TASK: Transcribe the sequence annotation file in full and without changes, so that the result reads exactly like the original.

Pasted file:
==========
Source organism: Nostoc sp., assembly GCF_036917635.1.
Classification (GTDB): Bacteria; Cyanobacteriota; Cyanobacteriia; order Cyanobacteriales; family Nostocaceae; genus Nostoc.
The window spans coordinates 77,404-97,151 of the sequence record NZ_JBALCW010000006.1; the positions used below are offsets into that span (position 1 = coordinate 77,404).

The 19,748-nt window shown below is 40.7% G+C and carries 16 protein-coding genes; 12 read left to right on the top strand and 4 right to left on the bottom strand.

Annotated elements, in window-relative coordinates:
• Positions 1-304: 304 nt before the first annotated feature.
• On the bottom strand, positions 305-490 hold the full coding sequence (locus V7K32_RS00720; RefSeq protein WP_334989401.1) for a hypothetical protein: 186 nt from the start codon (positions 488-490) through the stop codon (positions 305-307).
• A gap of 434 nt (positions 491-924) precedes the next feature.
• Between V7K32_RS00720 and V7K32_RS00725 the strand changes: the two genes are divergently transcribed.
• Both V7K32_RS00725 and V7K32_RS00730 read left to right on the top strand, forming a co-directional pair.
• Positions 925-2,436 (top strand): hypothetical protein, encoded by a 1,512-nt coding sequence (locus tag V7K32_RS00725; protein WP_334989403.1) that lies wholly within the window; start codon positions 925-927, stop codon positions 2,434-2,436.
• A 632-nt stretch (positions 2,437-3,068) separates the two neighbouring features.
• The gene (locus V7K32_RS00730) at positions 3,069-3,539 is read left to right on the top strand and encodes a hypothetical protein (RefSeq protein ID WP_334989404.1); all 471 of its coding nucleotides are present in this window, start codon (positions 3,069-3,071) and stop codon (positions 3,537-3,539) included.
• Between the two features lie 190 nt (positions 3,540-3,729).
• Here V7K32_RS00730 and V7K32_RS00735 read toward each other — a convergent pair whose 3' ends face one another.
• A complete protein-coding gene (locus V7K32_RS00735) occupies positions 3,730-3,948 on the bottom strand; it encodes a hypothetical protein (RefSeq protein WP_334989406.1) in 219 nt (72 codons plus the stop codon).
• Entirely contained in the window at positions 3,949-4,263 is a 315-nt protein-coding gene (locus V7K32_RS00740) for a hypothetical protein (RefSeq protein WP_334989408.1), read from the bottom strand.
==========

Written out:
Source organism: Nostoc sp., assembly GCF_036917635.1.
Classification (GTDB): Bacteria; Cyanobacteriota; Cyanobacteriia; order Cyanobacteriales; family Nostocaceae; genus Nostoc.
The window spans coordinates 77,404-97,151 of the sequence record NZ_JBALCW010000006.1; the positions used below are offsets into that span (position 1 = coordinate 77,404).

The 19,748-nt window shown below is 40.7% G+C and carries 16 protein-coding genes; 12 read left to right on the top strand and 4 right to left on the bottom strand.

Annotated elements, in window-relative coordinates:
• Positions 1-304: 304 nt before the first annotated feature.
• On the bottom strand, positions 305-490 hold the full coding sequence (locus V7K32_RS00720; RefSeq protein WP_334989401.1) for a hypothetical protein: 186 nt from the start codon (positions 488-490) through the stop codon (positions 305-307).
• A gap of 434 nt (positions 491-924) precedes the next feature.
• Between V7K32_RS00720 and V7K32_RS00725 the strand changes: the two genes are divergently transcribed.
• Both V7K32_RS00725 and V7K32_RS00730 read left to right on the top strand, forming a co-directional pair.
• Positions 925-2,436 (top strand): hypothetical protein, encoded by a 1,512-nt coding sequence (locus tag V7K32_RS00725; protein WP_334989403.1) that lies wholly within the window; start codon positions 925-927, stop codon positions 2,434-2,436.
• A 632-nt stretch (positions 2,437-3,068) separates the two neighbouring features.
• The gene (locus V7K32_RS00730) at positions 3,069-3,539 is read left to right on the top strand and encodes a hypothetical protein (RefSeq protein ID WP_334989404.1); all 471 of its coding nucleotides are present in this window, start codon (positions 3,069-3,071) and stop codon (positions 3,537-3,539) included.
• Between the two features lie 190 nt (positions 3,540-3,729).
• Here V7K32_RS00730 and V7K32_RS00735 read toward each other — a convergent pair whose 3' ends face one another.
• A complete protein-coding gene (locus V7K32_RS00735) occupies positions 3,730-3,948 on the bottom strand; it encodes a hypothetical protein (RefSeq protein WP_334989406.1) in 219 nt (72 codons plus the stop codon).
• Entirely contained in the window at positions 3,949-4,263 is a 315-nt protein-coding gene (locus V7K32_RS00740) for a hypothetical protein (RefSeq protein WP_334989408.1), read from the bottom strand.